The news of Sears (Sears Holding Company) filing for bankruptcy proceedings brought tears to my eyes, not because of what is happening now, but because of what happened about 30 years ago.
That’s when my Sears — Sears, Roebuck and Company — ceased to exist.
The recent demise is credited to online shopping and to merchandising giants such as Amazon. However, even giants fall when wrong decisions, or no decisions, are made.
During the midyears of my career of just over 30 years with Sears, Roebuck and Co, I was a regional manager in the Chicago Region of the Midwest Territory, with an office on the fifth floor of the original Sears Tower. My selling units were the Telephone Catalog Sales Offices in the major cities of the seven-state territory, staffed by 60-200 sales people with automatic call distributing telephone equipment offering 24/7 service. You might say we offered online shopping before there was online shopping.
We made shopping easy and on our customers’ schedules, and backed it with home delivery within two days for most items. Our carriers even picked up items to be returned. Not bad service, don’t you think?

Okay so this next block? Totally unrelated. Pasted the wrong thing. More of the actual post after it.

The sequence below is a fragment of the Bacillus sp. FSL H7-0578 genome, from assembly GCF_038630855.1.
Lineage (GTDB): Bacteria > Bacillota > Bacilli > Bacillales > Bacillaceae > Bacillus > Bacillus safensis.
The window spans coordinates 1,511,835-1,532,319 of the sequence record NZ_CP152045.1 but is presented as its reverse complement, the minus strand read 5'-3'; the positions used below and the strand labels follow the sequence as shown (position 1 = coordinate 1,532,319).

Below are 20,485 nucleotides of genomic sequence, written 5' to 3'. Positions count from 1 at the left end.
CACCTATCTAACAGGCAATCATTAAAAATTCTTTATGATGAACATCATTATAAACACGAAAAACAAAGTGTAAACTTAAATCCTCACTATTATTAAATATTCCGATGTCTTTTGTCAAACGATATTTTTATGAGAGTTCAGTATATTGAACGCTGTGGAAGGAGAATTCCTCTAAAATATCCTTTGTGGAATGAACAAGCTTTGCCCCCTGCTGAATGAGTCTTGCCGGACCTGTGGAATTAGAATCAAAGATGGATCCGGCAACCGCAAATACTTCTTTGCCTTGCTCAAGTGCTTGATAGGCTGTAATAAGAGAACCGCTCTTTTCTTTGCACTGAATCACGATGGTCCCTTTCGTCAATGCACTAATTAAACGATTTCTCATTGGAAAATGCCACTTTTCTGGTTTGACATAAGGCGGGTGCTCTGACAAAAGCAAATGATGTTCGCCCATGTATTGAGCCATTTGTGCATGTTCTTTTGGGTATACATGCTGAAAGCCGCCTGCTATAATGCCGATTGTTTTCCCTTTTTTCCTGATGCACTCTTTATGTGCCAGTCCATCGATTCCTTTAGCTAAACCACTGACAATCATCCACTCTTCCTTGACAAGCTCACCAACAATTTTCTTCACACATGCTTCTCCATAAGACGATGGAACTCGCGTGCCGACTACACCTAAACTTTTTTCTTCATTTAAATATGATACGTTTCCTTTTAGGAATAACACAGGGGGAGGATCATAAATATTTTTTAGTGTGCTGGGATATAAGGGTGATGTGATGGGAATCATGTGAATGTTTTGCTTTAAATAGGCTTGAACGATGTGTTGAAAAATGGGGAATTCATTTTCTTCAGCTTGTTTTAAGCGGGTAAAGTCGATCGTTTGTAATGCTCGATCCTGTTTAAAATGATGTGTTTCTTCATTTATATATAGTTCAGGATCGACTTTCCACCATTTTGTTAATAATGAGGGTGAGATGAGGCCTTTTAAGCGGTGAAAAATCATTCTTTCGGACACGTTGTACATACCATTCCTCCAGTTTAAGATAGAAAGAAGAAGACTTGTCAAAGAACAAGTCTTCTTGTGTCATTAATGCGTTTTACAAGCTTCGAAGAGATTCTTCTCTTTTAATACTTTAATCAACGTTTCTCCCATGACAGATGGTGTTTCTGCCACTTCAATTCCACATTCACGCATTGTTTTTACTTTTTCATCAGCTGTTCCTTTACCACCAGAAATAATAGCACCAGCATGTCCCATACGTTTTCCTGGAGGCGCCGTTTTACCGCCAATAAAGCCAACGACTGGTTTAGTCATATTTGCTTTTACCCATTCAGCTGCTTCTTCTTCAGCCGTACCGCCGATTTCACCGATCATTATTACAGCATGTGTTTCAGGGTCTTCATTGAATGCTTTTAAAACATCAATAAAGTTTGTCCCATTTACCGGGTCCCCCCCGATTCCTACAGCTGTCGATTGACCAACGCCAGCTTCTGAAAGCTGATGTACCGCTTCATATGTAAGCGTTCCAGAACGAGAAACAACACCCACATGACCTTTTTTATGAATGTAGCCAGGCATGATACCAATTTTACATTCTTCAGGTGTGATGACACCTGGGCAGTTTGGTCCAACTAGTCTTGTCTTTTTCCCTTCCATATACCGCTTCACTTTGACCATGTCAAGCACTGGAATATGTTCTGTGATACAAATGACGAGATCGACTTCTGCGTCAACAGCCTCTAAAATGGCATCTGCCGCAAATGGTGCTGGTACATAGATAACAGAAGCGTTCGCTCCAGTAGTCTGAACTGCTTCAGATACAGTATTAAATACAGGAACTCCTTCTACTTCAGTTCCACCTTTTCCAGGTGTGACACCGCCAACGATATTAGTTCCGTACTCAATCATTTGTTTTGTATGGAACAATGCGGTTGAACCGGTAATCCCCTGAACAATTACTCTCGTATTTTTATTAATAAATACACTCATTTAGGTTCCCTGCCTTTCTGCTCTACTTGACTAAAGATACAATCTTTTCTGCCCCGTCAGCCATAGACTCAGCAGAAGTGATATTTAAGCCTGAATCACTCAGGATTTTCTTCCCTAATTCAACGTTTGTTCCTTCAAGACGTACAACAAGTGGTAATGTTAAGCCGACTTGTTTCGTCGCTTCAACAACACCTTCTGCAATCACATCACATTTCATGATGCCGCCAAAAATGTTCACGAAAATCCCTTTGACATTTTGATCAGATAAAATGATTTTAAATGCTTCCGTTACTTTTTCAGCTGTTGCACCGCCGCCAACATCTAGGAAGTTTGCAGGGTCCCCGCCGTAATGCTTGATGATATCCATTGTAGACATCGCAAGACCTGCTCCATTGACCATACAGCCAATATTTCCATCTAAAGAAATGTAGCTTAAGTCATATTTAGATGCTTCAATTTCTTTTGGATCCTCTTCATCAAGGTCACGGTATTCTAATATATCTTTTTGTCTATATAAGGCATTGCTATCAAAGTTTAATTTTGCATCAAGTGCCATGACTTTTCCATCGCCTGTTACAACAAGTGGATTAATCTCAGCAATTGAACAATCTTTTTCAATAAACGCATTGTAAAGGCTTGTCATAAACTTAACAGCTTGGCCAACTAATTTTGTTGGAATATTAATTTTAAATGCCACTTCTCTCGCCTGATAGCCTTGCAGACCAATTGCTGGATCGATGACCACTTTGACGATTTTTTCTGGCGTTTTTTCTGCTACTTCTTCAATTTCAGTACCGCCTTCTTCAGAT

So why did Sears fail? There’s another story, and of course those like myself on the fifth floor had the answers. We were on the west side of Arthington and upper management was on the east side. We called ourselves the working suits and jokingly said we made the money and they spent it. Maybe not as much a joke as we thought.
How about the monumental Sears Tower? Was it needed? It was never fully occupied. Maybe its only value was as collateral to obtain funds to ward off a hostile takeover. However, the loan was never repaid and the tower was history. Now, the Edison Tower???
Sears had 15 U.S. distribution centers with numerous support warehouses strategically located for larger items. Maybe only online shopping was needed.
Anyway, I liked “My Sears” and was proud to say I worked for Sears, Roebuck and Co. I was treated well and was lucky. For a farm boy from Blanchester to manage two Sears stores, be a district manager, area manger and regional manager, I was blessed.
After taking early retirement in 1983, Kay and I bought the local store and spent over 10 years serving the wonderful people of Wilmington and Clinton County before the end.
Miles L. Barrere